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Former Advisor Sentenced to Six Years in Prison in $2M Ponzi Scheme

Daniel Rivera was sentenced to more than six years in prison for defrauding investors, many of them elderly.

A New Jersey-based former financial advisor was sentenced to more than six years in prison for his role in a Ponzi scheme that deprived elderly investors of $2 million, the Department of Justice announced. Daniel Rivera had previously pleaded guilty to one charge of wire fraud and one charge of subscribing to a false tax return before his sentencing last week. 

According to the DOJ, Rivera solicited individuals to invest in Robbins Lane Properties between 2008 and 2017. Rivera touted the business as a company staffed with real estate professionals who would invest in real estate ventures. By doing so, Rivera promised that investors’ funds would support the company’s investment portfolio and in return investors would receive a guaranteed monthly income with a rate of return based upon the “secure real estate investments” the company had in its portfolio.

Robbins Lane, however, had no employees or investment portfolio to speak of. Instead, Rivera used the funds he raised from investors for “personal and unrelated business expenses,” including college tuition and sorority fees for his child. He also used the funds he raised from investors to pay others in order to make them believe it was the expected return on their investment.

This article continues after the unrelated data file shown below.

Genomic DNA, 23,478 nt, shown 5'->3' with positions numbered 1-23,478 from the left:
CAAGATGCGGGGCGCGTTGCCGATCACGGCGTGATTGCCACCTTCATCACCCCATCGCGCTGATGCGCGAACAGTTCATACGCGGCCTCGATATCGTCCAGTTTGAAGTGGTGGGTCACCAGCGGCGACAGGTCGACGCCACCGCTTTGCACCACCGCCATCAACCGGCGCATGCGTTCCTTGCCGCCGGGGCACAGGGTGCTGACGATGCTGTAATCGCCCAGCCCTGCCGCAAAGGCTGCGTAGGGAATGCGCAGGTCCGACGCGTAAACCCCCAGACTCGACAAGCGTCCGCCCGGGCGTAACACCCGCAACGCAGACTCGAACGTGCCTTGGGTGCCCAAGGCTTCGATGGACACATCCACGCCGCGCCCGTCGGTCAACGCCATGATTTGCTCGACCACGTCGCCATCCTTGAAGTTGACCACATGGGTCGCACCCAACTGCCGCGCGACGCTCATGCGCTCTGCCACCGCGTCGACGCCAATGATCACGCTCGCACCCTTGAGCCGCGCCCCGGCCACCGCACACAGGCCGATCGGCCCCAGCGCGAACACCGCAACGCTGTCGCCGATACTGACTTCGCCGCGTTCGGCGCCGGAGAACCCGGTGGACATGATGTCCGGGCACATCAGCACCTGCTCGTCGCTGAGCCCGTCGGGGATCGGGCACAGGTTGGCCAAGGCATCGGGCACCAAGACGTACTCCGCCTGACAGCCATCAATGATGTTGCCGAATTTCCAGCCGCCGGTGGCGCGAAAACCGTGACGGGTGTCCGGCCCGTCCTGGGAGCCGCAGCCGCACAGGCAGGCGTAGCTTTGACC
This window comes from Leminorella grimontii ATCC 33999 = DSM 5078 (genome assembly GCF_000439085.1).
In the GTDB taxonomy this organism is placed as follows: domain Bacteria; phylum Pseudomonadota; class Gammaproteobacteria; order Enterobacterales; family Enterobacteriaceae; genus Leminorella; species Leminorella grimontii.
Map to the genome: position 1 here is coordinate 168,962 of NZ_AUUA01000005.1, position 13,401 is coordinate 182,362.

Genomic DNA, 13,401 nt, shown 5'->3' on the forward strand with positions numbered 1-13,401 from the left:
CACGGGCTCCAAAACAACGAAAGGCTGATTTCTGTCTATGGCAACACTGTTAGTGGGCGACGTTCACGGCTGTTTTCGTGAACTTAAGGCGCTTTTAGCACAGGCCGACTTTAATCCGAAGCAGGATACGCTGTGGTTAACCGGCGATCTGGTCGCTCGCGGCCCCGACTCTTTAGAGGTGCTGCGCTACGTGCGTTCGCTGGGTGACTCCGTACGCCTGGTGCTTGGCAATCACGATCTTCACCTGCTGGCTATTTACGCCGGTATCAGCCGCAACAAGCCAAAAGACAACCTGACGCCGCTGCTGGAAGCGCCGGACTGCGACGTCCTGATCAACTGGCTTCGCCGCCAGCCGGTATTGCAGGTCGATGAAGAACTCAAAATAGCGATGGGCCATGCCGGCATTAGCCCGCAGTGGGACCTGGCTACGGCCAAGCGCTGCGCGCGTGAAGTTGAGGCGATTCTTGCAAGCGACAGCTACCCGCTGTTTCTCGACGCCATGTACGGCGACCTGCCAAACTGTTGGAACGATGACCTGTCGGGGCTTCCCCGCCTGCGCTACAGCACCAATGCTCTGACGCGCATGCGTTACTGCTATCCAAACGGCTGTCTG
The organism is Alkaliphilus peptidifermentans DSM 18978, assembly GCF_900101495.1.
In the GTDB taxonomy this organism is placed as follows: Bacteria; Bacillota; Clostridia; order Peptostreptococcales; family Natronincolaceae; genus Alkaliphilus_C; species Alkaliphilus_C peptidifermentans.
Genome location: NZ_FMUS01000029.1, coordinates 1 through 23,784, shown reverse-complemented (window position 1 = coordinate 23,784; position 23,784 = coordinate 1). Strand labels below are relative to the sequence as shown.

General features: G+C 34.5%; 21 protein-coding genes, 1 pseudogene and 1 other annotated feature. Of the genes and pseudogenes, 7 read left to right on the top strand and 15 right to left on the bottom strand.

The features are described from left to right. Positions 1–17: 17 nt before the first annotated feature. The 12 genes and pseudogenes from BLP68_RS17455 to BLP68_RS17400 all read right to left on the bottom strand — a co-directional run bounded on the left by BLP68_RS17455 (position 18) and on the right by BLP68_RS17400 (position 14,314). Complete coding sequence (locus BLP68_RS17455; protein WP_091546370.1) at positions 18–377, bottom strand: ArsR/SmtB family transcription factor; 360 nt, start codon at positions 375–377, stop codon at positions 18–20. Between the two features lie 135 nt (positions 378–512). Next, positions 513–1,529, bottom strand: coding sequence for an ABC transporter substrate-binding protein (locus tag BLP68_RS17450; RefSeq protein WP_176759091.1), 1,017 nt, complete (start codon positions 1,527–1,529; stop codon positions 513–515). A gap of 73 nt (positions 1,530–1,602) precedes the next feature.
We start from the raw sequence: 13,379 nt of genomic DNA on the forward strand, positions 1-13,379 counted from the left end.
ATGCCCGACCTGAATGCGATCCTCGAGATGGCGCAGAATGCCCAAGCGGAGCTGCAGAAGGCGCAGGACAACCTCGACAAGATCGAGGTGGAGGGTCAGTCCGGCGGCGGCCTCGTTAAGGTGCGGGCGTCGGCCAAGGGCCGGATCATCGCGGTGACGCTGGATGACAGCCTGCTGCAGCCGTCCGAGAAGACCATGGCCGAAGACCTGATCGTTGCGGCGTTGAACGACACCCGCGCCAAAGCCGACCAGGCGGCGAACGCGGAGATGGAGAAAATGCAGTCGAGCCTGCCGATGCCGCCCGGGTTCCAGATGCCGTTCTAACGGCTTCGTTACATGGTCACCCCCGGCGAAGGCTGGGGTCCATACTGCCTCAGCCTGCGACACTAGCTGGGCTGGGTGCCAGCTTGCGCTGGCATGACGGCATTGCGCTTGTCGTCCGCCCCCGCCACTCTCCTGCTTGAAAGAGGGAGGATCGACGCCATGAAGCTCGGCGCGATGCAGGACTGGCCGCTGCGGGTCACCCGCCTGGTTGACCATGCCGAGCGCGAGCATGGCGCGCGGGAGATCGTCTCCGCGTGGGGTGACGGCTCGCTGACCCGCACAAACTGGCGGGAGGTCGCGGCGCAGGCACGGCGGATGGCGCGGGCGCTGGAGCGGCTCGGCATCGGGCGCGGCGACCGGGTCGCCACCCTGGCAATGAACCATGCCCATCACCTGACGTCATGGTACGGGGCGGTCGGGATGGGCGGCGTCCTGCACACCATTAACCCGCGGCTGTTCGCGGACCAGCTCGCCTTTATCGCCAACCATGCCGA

Rivera had previously been barred by the SEC in 2016, according to his BrokerCheck profile. The original SEC complaint detailed the same scheme for which he has been prosecuted, arguing that Rivera had defrauded about 30 investors in total. Rivera even recommended some investors liquidate their securities portfolios, as well as annuities and life insurance policies, to invest in Robbins Lane, and encouraged one investor to take a mortgage out on her home in order to invest further.

Throughout the scheme, Rivera made “various false excuses” about victims’ investments, leading investors to continue to believe that their funds were secure, according to the DOJ’s original indictment. While the scheme was underway, Rivera also filed a federal income tax return that underreported his taxable income by more than $33,000.

In total, Rivera was sentenced to 78 months in prison, as well as three years of supervised release. U.S. District Judge Anne E. Thompson also ordered Rivera to pay $1.47 million in restitution to clients, as well as $284,683 to the IRS as a result of the tax fraud charge.

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